All images © Snøhetta
Set to open in 2018, a new flagship public market has been unveiled for the city of Portland, Oregon. Designed by Snøhetta, the scheme is named after James Beard, a famous chef, writer and Portland native who helped start the movement for fresh local food in the United States. After the city’s original market closed its doors in 1942, a non-profit venue was established to restore a daily, year-round, indoor-outdoor location at the heart of the city.
The James Beard Public Market commissioned Snøhetta, in collaboration with local partners, Mayer/reed, SERA architects, Studio Jeffreys and Interface Engineering to transform a neglected and underutilized site in downtown Portland into a bustling center of community and commerce. Connecting the city to the river, the hub will provide for both residents and visitors, featuring more than 60 permanent vendors, 30 day tables, full-service restaurants, a teaching kitchen and event space.
Located on the Willamette River, the site straddles a distinctive drawbridge and sits adjacent to a waterfront park. Currently, the Morrison Street Bridge and automobile ramps divide the site into two symmetrical halves, consequently barring pedestrian access from three sides. The scheme will introduce a pedestrian through-road along the western edge of the market in order to increase the overall buildable site area, while ensuring that the site remains accessible and safe for pedestrians from all four access points.
The building will rise up in a wing-like form that acts as a gateway to downtown Portland and creates a point of reference at the center of the city. Large doors open up along the entire façade to a widened sidewalk, allowing guest seating to spill out during good weather. Individual stalls are arranged along a pathway that connects the main entrances to the outdoor market and pedestrian street.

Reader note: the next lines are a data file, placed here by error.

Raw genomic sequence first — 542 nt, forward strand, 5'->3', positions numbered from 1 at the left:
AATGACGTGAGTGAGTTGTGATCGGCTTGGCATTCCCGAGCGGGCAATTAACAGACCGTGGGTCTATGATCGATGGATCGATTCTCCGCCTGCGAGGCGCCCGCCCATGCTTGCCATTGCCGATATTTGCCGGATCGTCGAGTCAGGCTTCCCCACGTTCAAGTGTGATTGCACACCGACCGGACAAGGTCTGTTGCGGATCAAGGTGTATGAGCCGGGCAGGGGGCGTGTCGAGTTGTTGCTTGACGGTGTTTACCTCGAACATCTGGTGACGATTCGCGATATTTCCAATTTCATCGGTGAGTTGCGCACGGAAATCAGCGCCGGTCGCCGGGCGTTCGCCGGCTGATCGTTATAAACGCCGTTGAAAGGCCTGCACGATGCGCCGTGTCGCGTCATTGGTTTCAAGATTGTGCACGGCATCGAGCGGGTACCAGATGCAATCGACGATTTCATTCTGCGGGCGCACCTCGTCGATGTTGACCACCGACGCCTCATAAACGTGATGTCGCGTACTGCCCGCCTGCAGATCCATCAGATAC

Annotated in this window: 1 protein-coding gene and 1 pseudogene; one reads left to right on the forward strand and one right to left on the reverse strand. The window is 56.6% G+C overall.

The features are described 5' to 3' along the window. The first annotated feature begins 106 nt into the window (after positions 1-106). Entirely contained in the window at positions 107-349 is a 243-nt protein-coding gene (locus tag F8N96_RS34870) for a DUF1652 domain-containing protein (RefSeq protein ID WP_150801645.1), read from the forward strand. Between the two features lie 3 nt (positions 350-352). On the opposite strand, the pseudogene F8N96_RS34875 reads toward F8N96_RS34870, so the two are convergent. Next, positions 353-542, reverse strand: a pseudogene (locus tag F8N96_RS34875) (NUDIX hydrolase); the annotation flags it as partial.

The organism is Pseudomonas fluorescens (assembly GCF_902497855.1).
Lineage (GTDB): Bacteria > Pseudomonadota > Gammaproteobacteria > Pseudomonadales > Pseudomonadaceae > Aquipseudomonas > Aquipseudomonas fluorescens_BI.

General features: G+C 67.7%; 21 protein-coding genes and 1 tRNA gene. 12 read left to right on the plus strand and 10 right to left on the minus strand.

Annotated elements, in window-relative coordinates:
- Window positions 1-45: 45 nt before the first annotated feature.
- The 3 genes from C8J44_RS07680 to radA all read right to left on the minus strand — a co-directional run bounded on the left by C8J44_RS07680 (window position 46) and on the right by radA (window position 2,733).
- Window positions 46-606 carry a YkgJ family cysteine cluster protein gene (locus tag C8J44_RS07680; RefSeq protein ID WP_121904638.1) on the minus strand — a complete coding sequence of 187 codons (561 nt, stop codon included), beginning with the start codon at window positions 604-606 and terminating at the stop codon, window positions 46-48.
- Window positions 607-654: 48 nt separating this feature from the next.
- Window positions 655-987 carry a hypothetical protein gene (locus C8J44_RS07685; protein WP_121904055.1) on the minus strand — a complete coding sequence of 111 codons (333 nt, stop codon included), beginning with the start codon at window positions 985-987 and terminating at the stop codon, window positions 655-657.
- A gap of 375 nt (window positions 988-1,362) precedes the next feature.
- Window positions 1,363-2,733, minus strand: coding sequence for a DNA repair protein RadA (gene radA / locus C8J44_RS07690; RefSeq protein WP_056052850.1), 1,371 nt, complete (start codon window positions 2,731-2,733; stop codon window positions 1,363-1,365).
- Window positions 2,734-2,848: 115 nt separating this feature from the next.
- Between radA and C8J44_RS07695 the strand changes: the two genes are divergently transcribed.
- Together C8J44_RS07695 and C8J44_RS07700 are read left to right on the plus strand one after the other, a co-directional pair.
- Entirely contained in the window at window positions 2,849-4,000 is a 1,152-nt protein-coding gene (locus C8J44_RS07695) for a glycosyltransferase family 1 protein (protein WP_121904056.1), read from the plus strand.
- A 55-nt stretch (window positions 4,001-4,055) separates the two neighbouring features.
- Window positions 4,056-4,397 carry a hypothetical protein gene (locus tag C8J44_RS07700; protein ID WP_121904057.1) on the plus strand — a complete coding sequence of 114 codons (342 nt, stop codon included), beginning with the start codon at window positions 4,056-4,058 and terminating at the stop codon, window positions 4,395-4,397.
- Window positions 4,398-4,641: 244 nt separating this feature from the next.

Internally, soaring ceilings clad in natural wood are supported by exposed structural steel columns and trusses, reminiscent of the neighboring bridges. A generous pedestrian street runs north and south, swelling at the sunniest portion of the site to create an outdoor room for vendor stalls, seating, and green areas for native vegetation.
On top of the structure, an inhabitable green roof splits and folds, forming large clerestories which naturally illuminate the volume below. From this upper level, visitors can access the large rooftop terraces with views of the Waterfront Park, Willamette River, and Mt. hood in the distance. A hydroponic garden is located on a sunny, terraced portion of the green roof, adjacent to the demonstration kitchen and event space.